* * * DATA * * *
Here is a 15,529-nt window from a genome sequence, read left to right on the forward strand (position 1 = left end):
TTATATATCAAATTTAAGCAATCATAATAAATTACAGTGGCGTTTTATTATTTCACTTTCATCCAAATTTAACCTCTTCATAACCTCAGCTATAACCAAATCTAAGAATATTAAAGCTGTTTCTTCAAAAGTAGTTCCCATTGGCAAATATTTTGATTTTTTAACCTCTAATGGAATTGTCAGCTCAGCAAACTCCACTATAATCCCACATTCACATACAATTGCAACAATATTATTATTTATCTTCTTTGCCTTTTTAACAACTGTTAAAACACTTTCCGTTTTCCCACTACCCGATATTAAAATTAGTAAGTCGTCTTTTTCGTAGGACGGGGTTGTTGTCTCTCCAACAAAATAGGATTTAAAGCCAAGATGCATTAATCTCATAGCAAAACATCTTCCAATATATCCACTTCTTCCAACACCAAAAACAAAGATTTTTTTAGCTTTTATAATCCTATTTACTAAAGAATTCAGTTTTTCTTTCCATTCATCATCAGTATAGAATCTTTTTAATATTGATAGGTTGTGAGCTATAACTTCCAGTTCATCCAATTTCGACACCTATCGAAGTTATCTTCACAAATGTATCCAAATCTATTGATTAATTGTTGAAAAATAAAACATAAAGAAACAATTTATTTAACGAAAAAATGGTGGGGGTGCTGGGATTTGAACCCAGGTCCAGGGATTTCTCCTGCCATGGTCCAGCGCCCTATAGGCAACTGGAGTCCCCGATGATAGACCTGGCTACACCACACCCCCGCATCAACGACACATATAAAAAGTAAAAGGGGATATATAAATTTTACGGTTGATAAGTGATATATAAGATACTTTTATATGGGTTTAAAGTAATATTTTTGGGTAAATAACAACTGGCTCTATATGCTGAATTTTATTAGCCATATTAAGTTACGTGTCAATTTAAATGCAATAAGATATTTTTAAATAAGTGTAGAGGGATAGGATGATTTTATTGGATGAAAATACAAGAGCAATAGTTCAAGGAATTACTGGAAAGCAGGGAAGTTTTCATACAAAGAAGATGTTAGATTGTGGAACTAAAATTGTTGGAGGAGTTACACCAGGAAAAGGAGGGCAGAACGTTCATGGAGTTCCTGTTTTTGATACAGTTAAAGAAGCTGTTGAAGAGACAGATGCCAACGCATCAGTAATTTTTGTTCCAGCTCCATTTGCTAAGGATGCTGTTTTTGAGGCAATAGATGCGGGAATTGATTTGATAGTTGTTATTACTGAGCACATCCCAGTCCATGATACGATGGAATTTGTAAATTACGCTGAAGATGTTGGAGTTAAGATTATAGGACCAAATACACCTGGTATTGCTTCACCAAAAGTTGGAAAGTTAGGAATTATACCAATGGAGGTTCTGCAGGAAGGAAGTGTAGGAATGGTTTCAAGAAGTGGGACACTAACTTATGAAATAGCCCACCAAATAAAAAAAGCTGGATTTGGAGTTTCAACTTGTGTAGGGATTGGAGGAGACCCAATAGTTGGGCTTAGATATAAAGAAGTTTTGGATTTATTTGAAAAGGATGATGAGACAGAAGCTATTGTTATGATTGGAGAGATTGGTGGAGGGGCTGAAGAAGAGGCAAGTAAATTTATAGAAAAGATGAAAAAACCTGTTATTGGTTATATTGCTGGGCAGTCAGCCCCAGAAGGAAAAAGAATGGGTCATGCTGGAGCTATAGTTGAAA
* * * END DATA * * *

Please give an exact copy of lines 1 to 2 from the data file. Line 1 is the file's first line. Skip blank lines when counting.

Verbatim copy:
Here is a 15,529-nt window from a genome sequence, read left to right on the forward strand (position 1 = left end):
TTATATATCAAATTTAAGCAATCATAATAAATTACAGTGGCGTTTTATTATTTCACTTTCATCCAAATTTAACCTCTTCATAACCTCAGCTATAACCAAATCTAAGAATATTAAAGCTGTTTCTTCAAAAGTAGTTCCCATTGGCAAATATTTTGATTTTTTAACCTCTAATGGAATTGTCAGCTCAGCAAACTCCACTATAATCCCACATTCACATACAATTGCAACAATATTATTATTTATCTTCTTTGCCTTTTTAACAACTGTTAAAACACTTTCCGTTTTCCCACTACCCGATATTAAAATTAGTAAGTCGTCTTTTTCGTAGGACGGGGTTGTTGTCTCTCCAACAAAATAGGATTTAAAGCCAAGATGCATTAATCTCATAGCAAAACATCTTCCAATATATCCACTTCTTCCAACACCAAAAACAAAGATTTTTTTAGCTTTTATAATCCTATTTACTAAAGAATTCAGTTTTTCTTTCCATTCATCATCAGTATAGAATCTTTTTAATATTGATAGGTTGTGAGCTATAACTTCCAGTTCATCCAATTTCGACACCTATCGAAGTTATCTTCACAAATGTATCCAAATCTATTGATTAATTGTTGAAAAATAAAACATAAAGAAACAATTTATTTAACGAAAAAATGGTGGGGGTGCTGGGATTTGAACCCAGGTCCAGGGATTTCTCCTGCCATGGTCCAGCGCCCTATAGGCAACTGGAGTCCCCGATGATAGACCTGGCTACACCACACCCCCGCATCAACGACACATATAAAAAGTAAAAGGGGATATATAAATTTTACGGTTGATAAGTGATATATAAGATACTTTTATATGGGTTTAAAGTAATATTTTTGGGTAAATAACAACTGGCTCTATATGCTGAATTTTATTAGCCATATTAAGTTACGTGTCAATTTAAATGCAATAAGATATTTTTAAATAAGTGTAGAGGGATAGGATGATTTTATTGGATGAAAATACAAGAGCAATAGTTCAAGGAATTACTGGAAAGCAGGGAAGTTTTCATACAAAGAAGATGTTAGATTGTGGAACTAAAATTGTTGGAGGAGTTACACCAGGAAAAGGAGGGCAGAACGTTCATGGAGTTCCTGTTTTTGATACAGTTAAAGAAGCTGTTGAAGAGACAGATGCCAACGCATCAGTAATTTTTGTTCCAGCTCCATTTGCTAAGGATGCTGTTTTTGAGGCAATAGATGCGGGAATTGATTTGATAGTTGTTATTACTGAGCACATCCCAGTCCATGATACGATGGAATTTGTAAATTACGCTGAAGATGTTGGAGTTAAGATTATAGGACCAAATACACCTGGTATTGCTTCACCAAAAGTTGGAAAGTTAGGAATTATACCAATGGAGGTTCTGCAGGAAGGAAGTGTAGGAATGGTTTCAAGAAGTGGGACACTAACTTATGAAATAGCCCACCAAATAAAAAAAGCTGGATTTGGAGTTTCAACTTGTGTAGGGATTGGAGGAGACCCAATAGTTGGGCTTAGATATAAAGAAGTTTTGGATTTATTTGAAAAGGATGATGAGACAGAAGCTATTGTTATGATTGGAGAGATTGGTGGAGGGGCTGAAGAAGAGGCAAGTAAATTTATAGAAAAGATGAAAAAACCTGTTATTGGTTATATTGCTGGGCAGTCAGCCCCAGAAGGAAAAAGAATGGGTCATGCTGGAGCTATAGTTGAAA